Flat Track Racing
Having grown up in a small town with its own 1/8th-mile racetrack, visiting the first stop of the Flat Track Canada race series in Paris, Ontario brought back flashes of my childhood; seeing the machines whip around the course at full throttle, exhaust fumes hanging in the air under the spring sun, sound echoing violently. Local race tracks are home to many hobbyists and few professionals, broken parts and broken hearts…this is racing, baby.
Flat Track is a category within motorcycle racing that is simply summed up as a hybrid between road racing and motocross. No jumps, dirt tracks, a few turns and as flat out as possible. The bikes are either modified dirtbikes or purpose-built that see a lower, stiffer suspension, no front brake, not-so-knobby tires and a whole lotta throttle available. Riders “drift” their bike around the corners, maintaining as much speed as possible through the turn and apply power down the straights reaching speeds upwards of 160 km/h while battling for position.
Riders race in heats, the winners of each ending up in the final to battle for the bragging rights and small cash purse available (in this case, almost $5,000 was spread between the field). There are classes ranging from youth to intermediate, expert and even the master class, which, believe it or not, has guys older than your dad out there sliding around. There’s also a classic ride category and even a four-wheeled class.
The riders vary from tykes to high-school kids, wannabe racers to actual, real professional motorcycle racers. One even admitted he was up to get some laps in before another race. Some just need seat time to test their machine for the upcoming season, but most are guys like your neighbour, working class hobbyists. In it for the strong community and knowledge sharing to the immeasurable level of enjoyment one gets from truly working for the weekend—these guys are just as serious on the track as any professional.
There is something unique about the way the racers navigate the track, you’ll notice their inside leg is usually off the bike, sliding on the ground. When off the bike and walking around the pits, racers give off an audible clunk as if they were some type of pure bred racing cyborg. The inside leg acts as an outrigger to support the rider in the turn and help keep the bike stable and the boot is outfitted with a steel plate to help protect it.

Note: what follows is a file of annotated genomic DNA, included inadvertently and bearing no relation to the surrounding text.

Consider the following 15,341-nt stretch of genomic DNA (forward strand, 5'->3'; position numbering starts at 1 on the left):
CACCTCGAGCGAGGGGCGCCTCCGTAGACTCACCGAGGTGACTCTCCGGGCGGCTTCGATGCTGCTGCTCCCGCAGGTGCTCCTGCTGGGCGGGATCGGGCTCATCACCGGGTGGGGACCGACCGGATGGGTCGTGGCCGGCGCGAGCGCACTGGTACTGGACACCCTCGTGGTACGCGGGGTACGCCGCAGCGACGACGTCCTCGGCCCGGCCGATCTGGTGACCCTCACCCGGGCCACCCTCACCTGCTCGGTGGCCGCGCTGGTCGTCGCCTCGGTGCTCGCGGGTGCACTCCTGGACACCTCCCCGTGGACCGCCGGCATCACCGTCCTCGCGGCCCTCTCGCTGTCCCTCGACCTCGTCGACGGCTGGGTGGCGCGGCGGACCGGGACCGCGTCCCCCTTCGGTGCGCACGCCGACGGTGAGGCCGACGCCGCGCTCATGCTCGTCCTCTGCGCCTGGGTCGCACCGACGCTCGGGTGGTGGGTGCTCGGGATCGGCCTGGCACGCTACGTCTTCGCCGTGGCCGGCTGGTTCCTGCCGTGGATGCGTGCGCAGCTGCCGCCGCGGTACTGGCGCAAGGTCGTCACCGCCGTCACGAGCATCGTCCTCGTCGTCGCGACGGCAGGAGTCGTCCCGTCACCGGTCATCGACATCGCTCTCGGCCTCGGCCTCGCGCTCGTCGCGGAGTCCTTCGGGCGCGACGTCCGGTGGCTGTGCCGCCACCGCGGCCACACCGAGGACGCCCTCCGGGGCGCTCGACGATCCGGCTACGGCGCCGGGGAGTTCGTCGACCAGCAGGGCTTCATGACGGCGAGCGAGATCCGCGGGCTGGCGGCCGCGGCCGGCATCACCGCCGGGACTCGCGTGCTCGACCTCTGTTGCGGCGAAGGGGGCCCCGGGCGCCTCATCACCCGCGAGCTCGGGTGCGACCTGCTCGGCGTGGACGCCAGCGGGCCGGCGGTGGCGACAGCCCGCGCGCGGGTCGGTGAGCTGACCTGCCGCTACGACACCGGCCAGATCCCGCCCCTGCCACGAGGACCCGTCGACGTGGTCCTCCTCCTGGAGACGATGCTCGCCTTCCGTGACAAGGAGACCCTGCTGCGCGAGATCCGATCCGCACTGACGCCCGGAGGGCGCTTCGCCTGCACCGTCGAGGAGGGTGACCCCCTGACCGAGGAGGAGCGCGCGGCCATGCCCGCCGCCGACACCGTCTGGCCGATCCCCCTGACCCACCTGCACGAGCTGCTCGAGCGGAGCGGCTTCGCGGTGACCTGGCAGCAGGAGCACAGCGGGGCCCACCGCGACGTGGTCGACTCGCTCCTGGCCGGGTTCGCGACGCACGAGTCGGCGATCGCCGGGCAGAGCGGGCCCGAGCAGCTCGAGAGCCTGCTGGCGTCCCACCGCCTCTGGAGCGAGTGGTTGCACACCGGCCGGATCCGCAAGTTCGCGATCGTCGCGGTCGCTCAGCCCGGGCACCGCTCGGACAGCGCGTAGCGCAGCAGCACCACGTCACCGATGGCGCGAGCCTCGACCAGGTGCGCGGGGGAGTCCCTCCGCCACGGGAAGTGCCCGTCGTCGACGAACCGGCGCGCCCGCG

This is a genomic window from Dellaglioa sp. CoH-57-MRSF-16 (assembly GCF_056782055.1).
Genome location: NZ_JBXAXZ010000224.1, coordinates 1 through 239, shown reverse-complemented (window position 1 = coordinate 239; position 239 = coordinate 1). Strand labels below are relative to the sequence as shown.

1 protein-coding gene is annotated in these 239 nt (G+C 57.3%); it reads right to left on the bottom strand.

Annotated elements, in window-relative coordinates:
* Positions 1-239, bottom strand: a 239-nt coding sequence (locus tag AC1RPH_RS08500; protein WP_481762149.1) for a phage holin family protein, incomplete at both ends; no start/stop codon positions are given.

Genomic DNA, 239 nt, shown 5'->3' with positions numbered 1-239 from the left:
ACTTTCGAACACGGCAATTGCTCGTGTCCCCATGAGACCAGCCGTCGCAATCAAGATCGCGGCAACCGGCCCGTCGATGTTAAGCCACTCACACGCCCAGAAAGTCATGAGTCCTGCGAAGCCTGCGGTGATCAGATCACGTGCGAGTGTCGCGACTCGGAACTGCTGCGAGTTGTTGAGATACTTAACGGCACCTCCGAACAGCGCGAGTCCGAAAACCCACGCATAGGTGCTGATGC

A quick jaunt down the QEW and then 403, past Hamilton and then Ancaster, you’ll find yourself in Paris, a small town nestled on the Grand River. It is known for its cobblestone architecture and healthy deposits of gypsum. A sleepy bedroom community 90 minutes from downtown Toronto, Paris is one of the many smaller towns in Ontario seeing an influx of young professionals flocking to the sole main street. Little do the potential residents know, it’s one of the few places in the province this type of racing can exist due to having available grounds and tracks to accommodate it. Many have paved small circuits, but very few are for dirt racing.
The main event is held for the end of the day. This is where the privateers, local heroes and visiting pros duke it out in a 15 lap battle royale where nothing is left on the track. The riders walk out alongside their bikes to greet the crowd and get introductions from the MC; “Here’s so-and-so from the U.S.A”, “Rider X is the oldest of the pack”, “Hometown Hero looking to take the win” – you get the idea.
The bikes rumble to life, big displacement four-strokes thundering off the surrounding buildings; put them together and it sounds like wailing banshees being stung by thousands of killer bees. It’s on.
Expect to be at the venue for 4 to 5 hours. Expect to pick your favourite rider without ever knowing of them beforehand. Expect to balance a box of french fries on your knee while getting peppered with track debris as the bikes race by. Expect a group of friendly people who are there for the same reason, to have a good time. Expect the bikes to hit speeds you never thought possible. Expect to find out what burnt race fuel smells like.
Above all else, expect to become a fan.